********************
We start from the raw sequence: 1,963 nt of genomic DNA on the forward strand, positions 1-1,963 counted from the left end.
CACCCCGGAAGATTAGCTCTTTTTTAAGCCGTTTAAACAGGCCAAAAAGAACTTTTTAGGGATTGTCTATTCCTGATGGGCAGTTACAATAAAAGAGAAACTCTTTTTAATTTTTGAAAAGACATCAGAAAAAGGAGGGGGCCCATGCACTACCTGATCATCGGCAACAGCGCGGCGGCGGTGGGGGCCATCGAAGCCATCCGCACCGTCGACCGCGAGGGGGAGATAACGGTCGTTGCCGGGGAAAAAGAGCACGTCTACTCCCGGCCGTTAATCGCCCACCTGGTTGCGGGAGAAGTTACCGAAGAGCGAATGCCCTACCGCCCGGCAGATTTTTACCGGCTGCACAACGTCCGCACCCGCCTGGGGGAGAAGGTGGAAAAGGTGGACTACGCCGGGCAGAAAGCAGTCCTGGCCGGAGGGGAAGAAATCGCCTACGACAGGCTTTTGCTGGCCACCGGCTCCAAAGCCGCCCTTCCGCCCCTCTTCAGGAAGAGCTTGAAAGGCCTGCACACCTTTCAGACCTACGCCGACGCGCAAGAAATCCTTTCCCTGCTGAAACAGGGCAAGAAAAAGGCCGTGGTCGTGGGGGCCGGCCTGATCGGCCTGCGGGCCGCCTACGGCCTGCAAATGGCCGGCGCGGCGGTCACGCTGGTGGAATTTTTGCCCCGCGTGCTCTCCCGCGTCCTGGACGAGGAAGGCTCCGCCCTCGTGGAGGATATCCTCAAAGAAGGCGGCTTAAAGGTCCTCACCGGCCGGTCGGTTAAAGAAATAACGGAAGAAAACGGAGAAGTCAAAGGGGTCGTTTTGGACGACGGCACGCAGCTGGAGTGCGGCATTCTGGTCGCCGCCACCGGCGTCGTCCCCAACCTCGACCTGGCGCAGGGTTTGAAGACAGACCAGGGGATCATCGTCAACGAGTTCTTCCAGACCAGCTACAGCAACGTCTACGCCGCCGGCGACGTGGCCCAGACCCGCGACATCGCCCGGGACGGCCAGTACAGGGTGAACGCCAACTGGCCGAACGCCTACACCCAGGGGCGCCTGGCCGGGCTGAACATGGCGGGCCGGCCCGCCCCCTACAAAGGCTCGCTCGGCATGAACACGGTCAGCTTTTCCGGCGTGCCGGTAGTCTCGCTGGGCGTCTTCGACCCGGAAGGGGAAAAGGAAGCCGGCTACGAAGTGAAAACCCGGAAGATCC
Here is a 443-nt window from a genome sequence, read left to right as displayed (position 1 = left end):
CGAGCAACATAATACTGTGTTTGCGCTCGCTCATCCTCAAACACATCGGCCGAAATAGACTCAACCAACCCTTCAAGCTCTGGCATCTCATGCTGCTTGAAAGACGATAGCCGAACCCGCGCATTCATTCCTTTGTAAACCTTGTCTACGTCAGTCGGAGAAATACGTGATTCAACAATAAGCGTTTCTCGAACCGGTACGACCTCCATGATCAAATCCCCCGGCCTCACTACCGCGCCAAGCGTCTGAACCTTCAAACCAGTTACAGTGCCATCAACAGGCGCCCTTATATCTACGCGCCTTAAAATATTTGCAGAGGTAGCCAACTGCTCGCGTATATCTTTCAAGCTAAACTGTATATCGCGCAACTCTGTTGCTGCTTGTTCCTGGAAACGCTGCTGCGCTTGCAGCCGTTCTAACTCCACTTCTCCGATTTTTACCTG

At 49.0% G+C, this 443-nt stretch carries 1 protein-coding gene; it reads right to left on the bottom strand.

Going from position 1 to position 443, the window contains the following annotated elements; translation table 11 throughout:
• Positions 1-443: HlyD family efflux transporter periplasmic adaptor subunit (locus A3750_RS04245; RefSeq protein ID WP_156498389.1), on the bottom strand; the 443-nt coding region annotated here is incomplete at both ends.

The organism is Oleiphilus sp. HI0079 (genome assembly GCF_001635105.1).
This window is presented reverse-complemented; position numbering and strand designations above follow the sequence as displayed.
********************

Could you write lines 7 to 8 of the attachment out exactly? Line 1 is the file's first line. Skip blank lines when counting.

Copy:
• Positions 1-443: HlyD family efflux transporter periplasmic adaptor subunit (locus A3750_RS04245; RefSeq protein ID WP_156498389.1), on the bottom strand; the 443-nt coding region annotated here is incomplete at both ends.

The organism is Oleiphilus sp. HI0079 (genome assembly GCF_001635105.1).